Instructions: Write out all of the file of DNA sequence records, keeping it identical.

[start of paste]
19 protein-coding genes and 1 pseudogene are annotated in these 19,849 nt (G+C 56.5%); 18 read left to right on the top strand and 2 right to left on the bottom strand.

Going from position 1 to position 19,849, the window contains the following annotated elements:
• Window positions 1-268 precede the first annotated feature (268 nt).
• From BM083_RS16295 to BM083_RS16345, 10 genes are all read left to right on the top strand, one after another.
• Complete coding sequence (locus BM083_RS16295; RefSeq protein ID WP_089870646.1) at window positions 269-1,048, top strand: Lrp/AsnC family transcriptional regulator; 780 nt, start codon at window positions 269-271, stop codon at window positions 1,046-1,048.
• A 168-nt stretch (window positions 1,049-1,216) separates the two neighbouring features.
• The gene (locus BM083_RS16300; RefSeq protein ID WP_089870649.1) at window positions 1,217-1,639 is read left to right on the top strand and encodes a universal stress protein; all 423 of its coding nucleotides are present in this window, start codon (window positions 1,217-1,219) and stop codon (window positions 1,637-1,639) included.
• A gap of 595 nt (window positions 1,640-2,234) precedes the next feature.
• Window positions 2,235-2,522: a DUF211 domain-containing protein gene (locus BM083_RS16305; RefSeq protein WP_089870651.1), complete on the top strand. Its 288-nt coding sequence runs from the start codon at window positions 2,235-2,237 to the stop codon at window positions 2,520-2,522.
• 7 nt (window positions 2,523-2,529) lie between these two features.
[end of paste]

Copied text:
19 protein-coding genes and 1 pseudogene are annotated in these 19,849 nt (G+C 56.5%); 18 read left to right on the top strand and 2 right to left on the bottom strand.

Going from position 1 to position 19,849, the window contains the following annotated elements:
• Window positions 1-268 precede the first annotated feature (268 nt).
• From BM083_RS16295 to BM083_RS16345, 10 genes are all read left to right on the top strand, one after another.
• Complete coding sequence (locus BM083_RS16295; RefSeq protein ID WP_089870646.1) at window positions 269-1,048, top strand: Lrp/AsnC family transcriptional regulator; 780 nt, start codon at window positions 269-271, stop codon at window positions 1,046-1,048.
• A 168-nt stretch (window positions 1,049-1,216) separates the two neighbouring features.
• The gene (locus BM083_RS16300; RefSeq protein ID WP_089870649.1) at window positions 1,217-1,639 is read left to right on the top strand and encodes a universal stress protein; all 423 of its coding nucleotides are present in this window, start codon (window positions 1,217-1,219) and stop codon (window positions 1,637-1,639) included.
• A gap of 595 nt (window positions 1,640-2,234) precedes the next feature.
• Window positions 2,235-2,522: a DUF211 domain-containing protein gene (locus BM083_RS16305; RefSeq protein WP_089870651.1), complete on the top strand. Its 288-nt coding sequence runs from the start codon at window positions 2,235-2,237 to the stop codon at window positions 2,520-2,522.
• 7 nt (window positions 2,523-2,529) lie between these two features.